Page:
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Teen Friendships: Helping Teenage Girls Through Friend Drama

by | Jun 12, 2024 | Teenagers | 0 comments

During the teen years, friendships are a primary source of happiness, security, and identity. However, teen friendships are complex and frequently changing.  Adding to that, they are quite different for boys and girls. Conditions and covert aggression can plague a friendship between females.  It is not unusual for girls to use friendship as a weapon.  If your daughter finds herself in this type of situation, she is likely to feel bewildered, anxious, stressed, or full of overwhelming sadness.  Unless she feels safe enough to open up to you, you are likely to experience more reactivity at home, aggression or distractions at school, or an avoidance of social activities.  

 

Erin had a history of “girl-drama.” In middle school, the girls she thought were her friends started to randomly make fun of her and leave her out. Understandably, Erin was desperate to know why. Why did these girls frequently and randomly decide to leave her out or call her names? Using social media as her shield, she would inquire tirelessly, “What’s wrong?” “Why aren’t you including me?” “What did I do?”  Sometimes the girls would respond with cold, curt responses and deny any wrong doing, which would make Erin feel crazy.  Other times, they were straight-up mean. Telling her she was annoying and lying all the time.  Using words as their weapons, Erin found herself in an unwinnable war with a group she thought were her friends.  No matter how mean they were to her, she could not let them go. She could not move on.  Her parents wondered why she seemed so sad and frequently asked her to stay home from school or skip practice.  They worried and wanted to know how to help.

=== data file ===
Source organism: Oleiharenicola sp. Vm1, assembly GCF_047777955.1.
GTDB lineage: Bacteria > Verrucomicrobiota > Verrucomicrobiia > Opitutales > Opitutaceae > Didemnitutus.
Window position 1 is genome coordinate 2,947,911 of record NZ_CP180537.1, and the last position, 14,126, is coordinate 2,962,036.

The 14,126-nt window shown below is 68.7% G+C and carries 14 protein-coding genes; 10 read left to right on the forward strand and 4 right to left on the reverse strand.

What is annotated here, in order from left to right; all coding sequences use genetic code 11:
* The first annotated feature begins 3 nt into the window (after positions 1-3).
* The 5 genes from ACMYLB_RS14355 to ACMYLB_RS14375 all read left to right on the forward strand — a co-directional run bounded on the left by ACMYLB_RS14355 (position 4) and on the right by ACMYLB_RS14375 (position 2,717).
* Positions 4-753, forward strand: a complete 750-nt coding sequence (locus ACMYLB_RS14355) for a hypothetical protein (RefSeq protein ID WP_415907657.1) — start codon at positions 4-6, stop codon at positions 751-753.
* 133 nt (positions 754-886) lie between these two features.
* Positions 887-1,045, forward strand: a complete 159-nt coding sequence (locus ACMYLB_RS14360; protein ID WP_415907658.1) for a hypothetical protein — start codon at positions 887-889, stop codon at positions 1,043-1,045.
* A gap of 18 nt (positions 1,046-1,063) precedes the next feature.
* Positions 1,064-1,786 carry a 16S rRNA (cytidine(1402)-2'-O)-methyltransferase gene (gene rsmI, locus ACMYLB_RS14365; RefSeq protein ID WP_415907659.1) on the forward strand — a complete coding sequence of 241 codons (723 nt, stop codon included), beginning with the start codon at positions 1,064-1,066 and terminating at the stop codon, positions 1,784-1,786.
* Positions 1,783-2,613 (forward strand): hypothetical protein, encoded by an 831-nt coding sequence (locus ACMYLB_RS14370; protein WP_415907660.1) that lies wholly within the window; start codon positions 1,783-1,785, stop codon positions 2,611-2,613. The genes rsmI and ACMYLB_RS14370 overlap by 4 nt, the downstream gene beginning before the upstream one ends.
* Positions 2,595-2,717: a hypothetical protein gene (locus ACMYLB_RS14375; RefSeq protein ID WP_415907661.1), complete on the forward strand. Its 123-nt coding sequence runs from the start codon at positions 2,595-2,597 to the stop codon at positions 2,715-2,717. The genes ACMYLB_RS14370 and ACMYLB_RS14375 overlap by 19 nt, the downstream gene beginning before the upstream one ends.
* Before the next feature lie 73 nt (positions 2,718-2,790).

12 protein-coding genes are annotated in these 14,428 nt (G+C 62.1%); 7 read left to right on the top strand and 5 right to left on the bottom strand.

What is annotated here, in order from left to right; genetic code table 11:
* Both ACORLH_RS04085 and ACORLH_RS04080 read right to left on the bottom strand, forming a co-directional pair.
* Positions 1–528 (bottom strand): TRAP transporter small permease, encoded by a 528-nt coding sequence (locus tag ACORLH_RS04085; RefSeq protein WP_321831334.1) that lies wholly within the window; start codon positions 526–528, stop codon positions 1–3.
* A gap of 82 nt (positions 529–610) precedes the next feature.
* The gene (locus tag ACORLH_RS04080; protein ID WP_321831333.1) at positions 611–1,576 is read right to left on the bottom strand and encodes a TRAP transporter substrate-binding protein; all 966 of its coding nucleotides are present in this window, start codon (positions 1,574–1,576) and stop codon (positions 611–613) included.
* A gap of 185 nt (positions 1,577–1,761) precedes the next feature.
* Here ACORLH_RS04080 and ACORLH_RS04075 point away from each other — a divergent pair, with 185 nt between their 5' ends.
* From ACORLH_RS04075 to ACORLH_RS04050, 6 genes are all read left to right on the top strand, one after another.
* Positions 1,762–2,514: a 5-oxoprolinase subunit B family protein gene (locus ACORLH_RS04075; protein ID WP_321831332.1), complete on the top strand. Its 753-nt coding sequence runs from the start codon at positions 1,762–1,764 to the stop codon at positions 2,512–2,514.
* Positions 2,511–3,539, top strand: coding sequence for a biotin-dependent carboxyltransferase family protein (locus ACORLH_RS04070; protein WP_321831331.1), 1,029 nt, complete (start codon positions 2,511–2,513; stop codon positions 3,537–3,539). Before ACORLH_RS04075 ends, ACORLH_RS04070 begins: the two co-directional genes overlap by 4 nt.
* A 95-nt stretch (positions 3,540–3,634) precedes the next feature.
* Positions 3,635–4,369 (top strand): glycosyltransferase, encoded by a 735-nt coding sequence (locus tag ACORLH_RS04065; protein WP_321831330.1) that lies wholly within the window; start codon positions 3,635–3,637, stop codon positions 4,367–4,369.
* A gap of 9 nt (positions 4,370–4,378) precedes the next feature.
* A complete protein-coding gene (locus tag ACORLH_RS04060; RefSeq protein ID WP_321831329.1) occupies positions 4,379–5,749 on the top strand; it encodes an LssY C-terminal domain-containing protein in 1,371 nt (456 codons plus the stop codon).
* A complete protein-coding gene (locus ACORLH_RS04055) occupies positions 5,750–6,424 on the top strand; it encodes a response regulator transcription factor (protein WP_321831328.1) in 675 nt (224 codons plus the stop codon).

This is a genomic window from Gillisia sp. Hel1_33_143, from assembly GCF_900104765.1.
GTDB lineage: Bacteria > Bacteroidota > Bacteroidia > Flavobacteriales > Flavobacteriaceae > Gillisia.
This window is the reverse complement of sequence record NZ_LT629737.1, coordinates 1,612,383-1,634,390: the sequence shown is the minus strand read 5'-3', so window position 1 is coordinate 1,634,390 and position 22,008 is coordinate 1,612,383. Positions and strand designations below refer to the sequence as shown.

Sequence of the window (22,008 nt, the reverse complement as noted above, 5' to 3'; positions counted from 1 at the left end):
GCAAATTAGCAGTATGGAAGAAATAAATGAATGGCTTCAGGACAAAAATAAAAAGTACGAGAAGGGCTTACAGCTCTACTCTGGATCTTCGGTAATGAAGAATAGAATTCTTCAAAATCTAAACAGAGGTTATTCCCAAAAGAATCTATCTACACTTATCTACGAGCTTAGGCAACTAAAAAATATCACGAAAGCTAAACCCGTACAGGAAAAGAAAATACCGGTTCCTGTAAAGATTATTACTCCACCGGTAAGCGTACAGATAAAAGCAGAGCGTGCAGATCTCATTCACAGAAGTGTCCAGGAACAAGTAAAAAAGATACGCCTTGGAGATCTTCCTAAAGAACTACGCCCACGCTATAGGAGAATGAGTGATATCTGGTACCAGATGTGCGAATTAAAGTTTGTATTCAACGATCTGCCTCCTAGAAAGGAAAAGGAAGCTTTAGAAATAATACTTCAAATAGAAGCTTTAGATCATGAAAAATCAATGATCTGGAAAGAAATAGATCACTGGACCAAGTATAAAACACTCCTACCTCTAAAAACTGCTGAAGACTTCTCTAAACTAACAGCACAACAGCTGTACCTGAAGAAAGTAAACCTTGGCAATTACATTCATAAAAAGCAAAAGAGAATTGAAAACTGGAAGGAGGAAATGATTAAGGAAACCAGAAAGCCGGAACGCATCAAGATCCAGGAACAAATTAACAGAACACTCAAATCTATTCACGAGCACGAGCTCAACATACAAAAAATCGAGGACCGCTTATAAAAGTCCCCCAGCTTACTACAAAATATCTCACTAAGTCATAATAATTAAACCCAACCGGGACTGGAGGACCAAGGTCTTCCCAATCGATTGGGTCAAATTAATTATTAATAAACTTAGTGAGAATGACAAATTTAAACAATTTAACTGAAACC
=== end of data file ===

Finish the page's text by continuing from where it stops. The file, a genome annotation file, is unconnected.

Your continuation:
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Parent Coaching Tips on Teen Friendships

 

When girls are going through friend drama, they have an opportunity to learn how to deal with difficult people, strengthen their sense of self, and define what is important in a friend.   As always, parents play a key role in coaching their daughters through friend challenges.    

 

  • Model positive relationships and calm conflict resolution.  Consider how your friendships show your daughter how to handle change and challenge. How do you and your friends support each other and lift each other up? 
  • Talk about characteristics of best friends, good friends and pretty good friends.  When you engage in discussions, or simply “think aloud” about your own relationships, you are providing your daughter with a framework and teaching her language that will support her in choosing good friends. 
  • List the pros and cons of a friendship full of ups and downs.  If your daughter is on the brink or in the thick of friend drama, writing or talking out the pros and cons to a friendship can help her get to the bottom of the issue and determine her best next steps.
  • Identify qualities of friendships or groups that make her feel good and those that don’t.  This may be inspired by the list of pros and cons. You can also point out the qualities that make her a good friend and ask her what she values and expects from those she calls friends.

 

Never underestimate the impact friend drama has on your teen.  It can be hard on you too! Do your best to offer nonjudgmental support and open-hearted listening. Use the drama as an opportunity to learn important lessons about friendship and build social resilience. 

*This is an excerpt from my book: Power Up Your Parenting 

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